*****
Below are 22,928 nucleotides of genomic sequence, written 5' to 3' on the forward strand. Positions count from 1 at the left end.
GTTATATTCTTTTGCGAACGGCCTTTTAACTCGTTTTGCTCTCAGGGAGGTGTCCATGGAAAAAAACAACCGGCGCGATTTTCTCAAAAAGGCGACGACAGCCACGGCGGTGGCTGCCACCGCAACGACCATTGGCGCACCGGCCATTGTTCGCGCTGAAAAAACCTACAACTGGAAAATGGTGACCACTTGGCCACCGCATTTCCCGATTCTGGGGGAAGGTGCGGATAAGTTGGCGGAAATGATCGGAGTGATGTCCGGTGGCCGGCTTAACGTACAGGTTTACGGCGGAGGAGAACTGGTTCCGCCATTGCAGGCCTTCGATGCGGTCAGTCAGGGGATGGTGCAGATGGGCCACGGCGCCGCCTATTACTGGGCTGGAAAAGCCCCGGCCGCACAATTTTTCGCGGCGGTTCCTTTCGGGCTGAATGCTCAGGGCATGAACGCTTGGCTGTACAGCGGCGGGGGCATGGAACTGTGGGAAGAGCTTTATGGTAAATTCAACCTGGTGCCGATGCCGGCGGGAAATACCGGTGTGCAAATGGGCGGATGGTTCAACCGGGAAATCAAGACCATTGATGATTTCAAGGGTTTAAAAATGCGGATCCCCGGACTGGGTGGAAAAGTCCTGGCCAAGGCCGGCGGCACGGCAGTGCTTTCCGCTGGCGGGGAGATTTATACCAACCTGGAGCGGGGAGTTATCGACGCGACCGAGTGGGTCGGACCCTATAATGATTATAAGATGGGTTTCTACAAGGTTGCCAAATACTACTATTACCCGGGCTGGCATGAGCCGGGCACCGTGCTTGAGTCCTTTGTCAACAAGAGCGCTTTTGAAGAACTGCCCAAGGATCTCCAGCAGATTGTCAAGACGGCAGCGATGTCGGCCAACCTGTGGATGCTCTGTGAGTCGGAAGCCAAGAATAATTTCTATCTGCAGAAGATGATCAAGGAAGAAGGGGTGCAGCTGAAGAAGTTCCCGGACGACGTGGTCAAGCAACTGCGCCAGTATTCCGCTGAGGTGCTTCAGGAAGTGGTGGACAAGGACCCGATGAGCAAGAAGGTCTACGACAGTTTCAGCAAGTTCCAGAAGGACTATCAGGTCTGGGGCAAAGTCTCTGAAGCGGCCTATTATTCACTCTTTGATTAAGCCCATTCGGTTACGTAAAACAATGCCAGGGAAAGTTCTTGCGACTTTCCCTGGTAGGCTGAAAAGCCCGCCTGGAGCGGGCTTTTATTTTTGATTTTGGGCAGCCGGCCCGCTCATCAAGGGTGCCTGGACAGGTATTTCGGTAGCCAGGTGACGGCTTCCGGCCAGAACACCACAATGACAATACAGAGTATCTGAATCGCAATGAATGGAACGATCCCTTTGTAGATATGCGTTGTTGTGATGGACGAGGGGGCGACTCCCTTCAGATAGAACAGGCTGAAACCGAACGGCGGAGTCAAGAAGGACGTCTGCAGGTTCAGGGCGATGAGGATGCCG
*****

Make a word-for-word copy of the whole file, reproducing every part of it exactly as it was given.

Below are 22,928 nucleotides of genomic sequence, written 5' to 3' on the forward strand. Positions count from 1 at the left end.
GTTATATTCTTTTGCGAACGGCCTTTTAACTCGTTTTGCTCTCAGGGAGGTGTCCATGGAAAAAAACAACCGGCGCGATTTTCTCAAAAAGGCGACGACAGCCACGGCGGTGGCTGCCACCGCAACGACCATTGGCGCACCGGCCATTGTTCGCGCTGAAAAAACCTACAACTGGAAAATGGTGACCACTTGGCCACCGCATTTCCCGATTCTGGGGGAAGGTGCGGATAAGTTGGCGGAAATGATCGGAGTGATGTCCGGTGGCCGGCTTAACGTACAGGTTTACGGCGGAGGAGAACTGGTTCCGCCATTGCAGGCCTTCGATGCGGTCAGTCAGGGGATGGTGCAGATGGGCCACGGCGCCGCCTATTACTGGGCTGGAAAAGCCCCGGCCGCACAATTTTTCGCGGCGGTTCCTTTCGGGCTGAATGCTCAGGGCATGAACGCTTGGCTGTACAGCGGCGGGGGCATGGAACTGTGGGAAGAGCTTTATGGTAAATTCAACCTGGTGCCGATGCCGGCGGGAAATACCGGTGTGCAAATGGGCGGATGGTTCAACCGGGAAATCAAGACCATTGATGATTTCAAGGGTTTAAAAATGCGGATCCCCGGACTGGGTGGAAAAGTCCTGGCCAAGGCCGGCGGCACGGCAGTGCTTTCCGCTGGCGGGGAGATTTATACCAACCTGGAGCGGGGAGTTATCGACGCGACCGAGTGGGTCGGACCCTATAATGATTATAAGATGGGTTTCTACAAGGTTGCCAAATACTACTATTACCCGGGCTGGCATGAGCCGGGCACCGTGCTTGAGTCCTTTGTCAACAAGAGCGCTTTTGAAGAACTGCCCAAGGATCTCCAGCAGATTGTCAAGACGGCAGCGATGTCGGCCAACCTGTGGATGCTCTGTGAGTCGGAAGCCAAGAATAATTTCTATCTGCAGAAGATGATCAAGGAAGAAGGGGTGCAGCTGAAGAAGTTCCCGGACGACGTGGTCAAGCAACTGCGCCAGTATTCCGCTGAGGTGCTTCAGGAAGTGGTGGACAAGGACCCGATGAGCAAGAAGGTCTACGACAGTTTCAGCAAGTTCCAGAAGGACTATCAGGTCTGGGGCAAAGTCTCTGAAGCGGCCTATTATTCACTCTTTGATTAAGCCCATTCGGTTACGTAAAACAATGCCAGGGAAAGTTCTTGCGACTTTCCCTGGTAGGCTGAAAAGCCCGCCTGGAGCGGGCTTTTATTTTTGATTTTGGGCAGCCGGCCCGCTCATCAAGGGTGCCTGGACAGGTATTTCGGTAGCCAGGTGACGGCTTCCGGCCAGAACACCACAATGACAATACAGAGTATCTGAATCGCAATGAATGGAACGATCCCTTTGTAGATATGCGTTGTTGTGATGGACGAGGGGGCGACTCCCTTCAGATAGAACAGGCTGAAACCGAACGGCGGAGTCAAGAAGGACGTCTGCAGGTTCAGGGCGATGAGGATGCCG